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How long should this translation have taken me?
November 5, 2012 8:51 AM   Subscribe

I recently finished my first ever translation assignment, a play from Spanish to English. When I first began, my employer asked how long I thought it would take. I grossly underestimated the time. What should I do now?

I estimated that it would take me 8-10 hours (it was taking about 20 minutes to do a rough translation of each page, and there were 44 pages). I failed to take into account how long it would take me to look up words I didn't know, to rework sentences so they are grammatically correct in English but still retain the drama of the Spanish, editing, etc.

I also failed to keep an accurate count of how much time I spent doing the translation (I know, bad me...), primarily because I've been doing the work in short snippets (i.e. whenever I had free time from school, work, etc.).

So now I don't know how much time to say it took. My completed translation is about 6,200 words, and Word says the total editing time was 100 hours, which sounds ridiculous to me. I was thinking saying the translation took 30-36 hours. I feel like it took longer, but that's already 3 times as long as I initially said (plus I feel bad claiming longer due to my failure to keep time).

What does the hivemind think? How much time should I be saying the translation took me?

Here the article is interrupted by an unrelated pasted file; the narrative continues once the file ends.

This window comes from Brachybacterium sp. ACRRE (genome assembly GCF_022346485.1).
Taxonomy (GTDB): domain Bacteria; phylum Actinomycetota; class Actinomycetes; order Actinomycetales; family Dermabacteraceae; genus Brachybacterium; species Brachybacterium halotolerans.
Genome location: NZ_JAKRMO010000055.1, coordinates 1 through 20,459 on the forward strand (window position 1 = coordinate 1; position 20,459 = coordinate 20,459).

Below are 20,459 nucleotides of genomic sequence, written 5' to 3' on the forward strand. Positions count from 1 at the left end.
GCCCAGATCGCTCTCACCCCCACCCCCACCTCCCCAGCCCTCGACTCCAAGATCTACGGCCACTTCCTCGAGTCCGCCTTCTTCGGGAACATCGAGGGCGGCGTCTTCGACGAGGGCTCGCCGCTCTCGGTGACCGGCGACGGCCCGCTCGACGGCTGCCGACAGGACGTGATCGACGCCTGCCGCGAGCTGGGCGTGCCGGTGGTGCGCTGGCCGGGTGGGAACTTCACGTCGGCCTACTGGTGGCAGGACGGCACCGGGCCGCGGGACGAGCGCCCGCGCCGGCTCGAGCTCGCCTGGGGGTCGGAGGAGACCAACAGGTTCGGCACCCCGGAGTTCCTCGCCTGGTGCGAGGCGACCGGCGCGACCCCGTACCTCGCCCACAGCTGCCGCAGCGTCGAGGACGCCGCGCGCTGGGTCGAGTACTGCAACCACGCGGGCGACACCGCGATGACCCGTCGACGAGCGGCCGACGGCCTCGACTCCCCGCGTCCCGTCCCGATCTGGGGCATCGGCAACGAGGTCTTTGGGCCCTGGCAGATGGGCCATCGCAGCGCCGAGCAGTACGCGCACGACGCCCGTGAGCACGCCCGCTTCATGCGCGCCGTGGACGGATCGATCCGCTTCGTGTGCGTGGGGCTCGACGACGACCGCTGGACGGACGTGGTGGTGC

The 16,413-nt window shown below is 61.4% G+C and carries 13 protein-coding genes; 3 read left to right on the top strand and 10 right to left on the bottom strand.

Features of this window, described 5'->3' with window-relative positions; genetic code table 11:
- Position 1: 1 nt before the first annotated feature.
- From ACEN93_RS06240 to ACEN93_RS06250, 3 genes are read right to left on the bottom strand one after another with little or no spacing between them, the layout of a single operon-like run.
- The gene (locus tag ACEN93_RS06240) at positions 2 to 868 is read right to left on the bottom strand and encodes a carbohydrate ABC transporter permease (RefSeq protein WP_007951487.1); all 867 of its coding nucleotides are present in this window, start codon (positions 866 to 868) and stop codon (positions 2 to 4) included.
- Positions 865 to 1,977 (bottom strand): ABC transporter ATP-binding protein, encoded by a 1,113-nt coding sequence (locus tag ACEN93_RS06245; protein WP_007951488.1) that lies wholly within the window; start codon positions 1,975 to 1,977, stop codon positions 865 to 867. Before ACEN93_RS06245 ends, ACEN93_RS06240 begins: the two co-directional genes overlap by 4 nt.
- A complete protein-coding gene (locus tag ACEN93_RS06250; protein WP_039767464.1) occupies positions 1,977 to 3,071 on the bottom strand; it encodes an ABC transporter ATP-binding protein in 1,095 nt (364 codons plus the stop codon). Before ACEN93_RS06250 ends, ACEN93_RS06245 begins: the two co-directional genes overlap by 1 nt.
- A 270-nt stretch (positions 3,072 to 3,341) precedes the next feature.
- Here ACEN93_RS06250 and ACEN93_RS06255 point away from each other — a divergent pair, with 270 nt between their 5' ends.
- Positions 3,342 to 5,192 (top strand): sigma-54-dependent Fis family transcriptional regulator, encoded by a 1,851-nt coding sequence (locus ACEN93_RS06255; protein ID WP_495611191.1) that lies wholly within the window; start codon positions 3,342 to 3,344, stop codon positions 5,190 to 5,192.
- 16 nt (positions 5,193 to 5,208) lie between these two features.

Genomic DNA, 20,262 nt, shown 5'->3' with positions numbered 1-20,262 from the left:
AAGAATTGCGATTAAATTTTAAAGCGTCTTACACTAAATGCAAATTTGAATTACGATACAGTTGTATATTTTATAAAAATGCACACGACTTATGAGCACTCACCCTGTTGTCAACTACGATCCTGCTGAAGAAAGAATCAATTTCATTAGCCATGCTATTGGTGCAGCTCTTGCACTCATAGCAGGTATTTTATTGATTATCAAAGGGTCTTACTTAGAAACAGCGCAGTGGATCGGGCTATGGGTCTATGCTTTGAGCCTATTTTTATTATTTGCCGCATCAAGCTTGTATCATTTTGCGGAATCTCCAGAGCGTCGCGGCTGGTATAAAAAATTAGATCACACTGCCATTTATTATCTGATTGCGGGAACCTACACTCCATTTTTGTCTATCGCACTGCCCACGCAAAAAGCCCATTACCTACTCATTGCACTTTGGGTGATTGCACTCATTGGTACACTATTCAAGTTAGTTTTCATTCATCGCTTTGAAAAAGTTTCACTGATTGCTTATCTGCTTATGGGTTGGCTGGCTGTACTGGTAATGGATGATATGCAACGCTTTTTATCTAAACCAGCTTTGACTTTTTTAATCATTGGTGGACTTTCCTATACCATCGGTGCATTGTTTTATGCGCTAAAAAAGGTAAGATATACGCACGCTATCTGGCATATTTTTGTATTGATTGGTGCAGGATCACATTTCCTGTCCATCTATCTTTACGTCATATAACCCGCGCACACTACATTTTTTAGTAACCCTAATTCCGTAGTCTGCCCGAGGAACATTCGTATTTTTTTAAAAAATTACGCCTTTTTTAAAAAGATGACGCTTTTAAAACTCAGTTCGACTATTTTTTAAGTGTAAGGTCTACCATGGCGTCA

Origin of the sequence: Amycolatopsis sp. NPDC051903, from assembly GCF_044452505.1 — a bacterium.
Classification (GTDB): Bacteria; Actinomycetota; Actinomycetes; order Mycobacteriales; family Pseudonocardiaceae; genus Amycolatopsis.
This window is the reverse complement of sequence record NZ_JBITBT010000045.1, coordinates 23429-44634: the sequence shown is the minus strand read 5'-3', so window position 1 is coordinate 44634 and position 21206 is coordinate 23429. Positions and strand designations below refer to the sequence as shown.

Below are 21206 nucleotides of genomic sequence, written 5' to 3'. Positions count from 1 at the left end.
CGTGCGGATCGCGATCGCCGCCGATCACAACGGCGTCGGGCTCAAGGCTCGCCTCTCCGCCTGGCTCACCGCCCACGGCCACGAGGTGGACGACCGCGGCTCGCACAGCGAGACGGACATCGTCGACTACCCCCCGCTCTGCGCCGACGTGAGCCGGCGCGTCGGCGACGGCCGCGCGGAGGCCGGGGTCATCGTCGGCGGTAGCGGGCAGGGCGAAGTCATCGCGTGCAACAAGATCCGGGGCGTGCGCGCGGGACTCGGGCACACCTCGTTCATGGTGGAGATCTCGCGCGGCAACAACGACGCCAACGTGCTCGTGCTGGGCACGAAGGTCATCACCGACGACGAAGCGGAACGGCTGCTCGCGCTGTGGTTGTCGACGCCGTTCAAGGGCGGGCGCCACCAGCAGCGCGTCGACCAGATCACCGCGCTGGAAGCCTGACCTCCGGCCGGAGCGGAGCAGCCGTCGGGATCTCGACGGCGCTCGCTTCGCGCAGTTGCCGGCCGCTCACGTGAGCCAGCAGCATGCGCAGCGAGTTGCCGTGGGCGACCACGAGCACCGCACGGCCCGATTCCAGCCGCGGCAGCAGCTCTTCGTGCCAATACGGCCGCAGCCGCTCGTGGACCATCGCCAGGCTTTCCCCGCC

posted by Sakura3210 to Work & Money (12 answers total) 3 users marked this as a favorite
 
You should say how long the translation took. The total editing time from Word is likely overinflated because you probably weren't actively translating every minute the Word document was open. Just give your best estimate of all those short snippets. Or, think of how long it took you to do one page, on average, and then multiply by the number of pages.

By the way, is this for billing purposes? I've done some freelance translation and it is generally billed by the word (or character, for the Japanese-English work I do).
posted by Tanizaki at 9:01 AM on November 5, 2012


Yes, it's for billing. I was actually wondering if I should instead ask to be paid by the word. My only concern is that doing so wouldn't accurately reflect the work I put in (the play was hard to translate in part because exact word-for-word didn't always get across the imagery, and I had to get creative).
posted by Sakura3210 at 9:10 AM on November 5, 2012


There's a couple different ways you might go about it.

1) You could calculate what it would have cost to have it translated using the industry-standard unit of a per-word rate, which for Spanish>English ranges from around $.06-.12/word for an individual translator, depending on the market. I'd use $.08/word in your case, because of your inexperience. (Literary translation can be harder and more time-consuming that some other types of translation, but IME it doesn't pay better rates than anything else). Based on that, your employer could have feasibly spent about $500 getting it translated elsewhere; work back from that to figure out how many hours you should bill based on your agreed-on hourly rate.

2) An often-bantied-about figure for the minimum volume of "typical" translation that a translator can handle in a day is ~2,000 words, so you could reasonably claim that the work should have taken a translator about 24 hrs to complete. Of course, in my experience in SP>EN is a fairly easy/fast translation pair compared to some others, and I know a lot of pro SP>EN translators with the right tools who crank through 4,000+ words a day, but that's doing technical specifications where there's not much artistry involved.